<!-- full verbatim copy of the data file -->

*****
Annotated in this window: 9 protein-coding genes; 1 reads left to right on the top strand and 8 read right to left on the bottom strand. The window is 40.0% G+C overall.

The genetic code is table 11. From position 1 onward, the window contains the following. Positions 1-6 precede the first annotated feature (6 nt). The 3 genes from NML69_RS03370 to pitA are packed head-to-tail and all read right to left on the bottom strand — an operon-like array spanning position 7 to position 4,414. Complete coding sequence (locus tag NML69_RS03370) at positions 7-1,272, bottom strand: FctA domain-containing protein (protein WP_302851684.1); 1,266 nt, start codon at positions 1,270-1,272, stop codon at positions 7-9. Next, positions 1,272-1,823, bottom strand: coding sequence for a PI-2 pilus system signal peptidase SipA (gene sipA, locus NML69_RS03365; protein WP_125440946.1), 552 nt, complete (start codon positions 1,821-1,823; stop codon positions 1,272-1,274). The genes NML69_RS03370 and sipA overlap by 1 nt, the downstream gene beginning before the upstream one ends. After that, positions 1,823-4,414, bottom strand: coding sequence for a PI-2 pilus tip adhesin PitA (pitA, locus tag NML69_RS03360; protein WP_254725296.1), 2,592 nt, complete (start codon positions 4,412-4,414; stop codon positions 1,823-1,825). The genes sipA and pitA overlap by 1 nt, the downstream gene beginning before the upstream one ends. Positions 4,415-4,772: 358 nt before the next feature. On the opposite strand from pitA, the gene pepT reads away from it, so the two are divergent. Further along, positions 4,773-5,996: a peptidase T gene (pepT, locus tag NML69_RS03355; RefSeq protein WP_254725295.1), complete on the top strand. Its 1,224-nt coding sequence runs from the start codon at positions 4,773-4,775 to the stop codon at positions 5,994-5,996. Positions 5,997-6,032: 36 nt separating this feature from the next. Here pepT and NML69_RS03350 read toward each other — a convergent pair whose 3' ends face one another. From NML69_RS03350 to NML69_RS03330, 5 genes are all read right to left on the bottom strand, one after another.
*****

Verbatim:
Annotated in this window: 9 protein-coding genes; 1 reads left to right on the top strand and 8 read right to left on the bottom strand. The window is 40.0% G+C overall.

The genetic code is table 11. From position 1 onward, the window contains the following. Positions 1-6 precede the first annotated feature (6 nt). The 3 genes from NML69_RS03370 to pitA are packed head-to-tail and all read right to left on the bottom strand — an operon-like array spanning position 7 to position 4,414. Complete coding sequence (locus tag NML69_RS03370) at positions 7-1,272, bottom strand: FctA domain-containing protein (protein WP_302851684.1); 1,266 nt, start codon at positions 1,270-1,272, stop codon at positions 7-9. Next, positions 1,272-1,823, bottom strand: coding sequence for a PI-2 pilus system signal peptidase SipA (gene sipA, locus NML69_RS03365; protein WP_125440946.1), 552 nt, complete (start codon positions 1,821-1,823; stop codon positions 1,272-1,274). The genes NML69_RS03370 and sipA overlap by 1 nt, the downstream gene beginning before the upstream one ends. After that, positions 1,823-4,414, bottom strand: coding sequence for a PI-2 pilus tip adhesin PitA (pitA, locus tag NML69_RS03360; protein WP_254725296.1), 2,592 nt, complete (start codon positions 4,412-4,414; stop codon positions 1,823-1,825). The genes sipA and pitA overlap by 1 nt, the downstream gene beginning before the upstream one ends. Positions 4,415-4,772: 358 nt before the next feature. On the opposite strand from pitA, the gene pepT reads away from it, so the two are divergent. Further along, positions 4,773-5,996: a peptidase T gene (pepT, locus tag NML69_RS03355; RefSeq protein WP_254725295.1), complete on the top strand. Its 1,224-nt coding sequence runs from the start codon at positions 4,773-4,775 to the stop codon at positions 5,994-5,996. Positions 5,997-6,032: 36 nt separating this feature from the next. Here pepT and NML69_RS03350 read toward each other — a convergent pair whose 3' ends face one another. From NML69_RS03350 to NML69_RS03330, 5 genes are all read right to left on the bottom strand, one after another.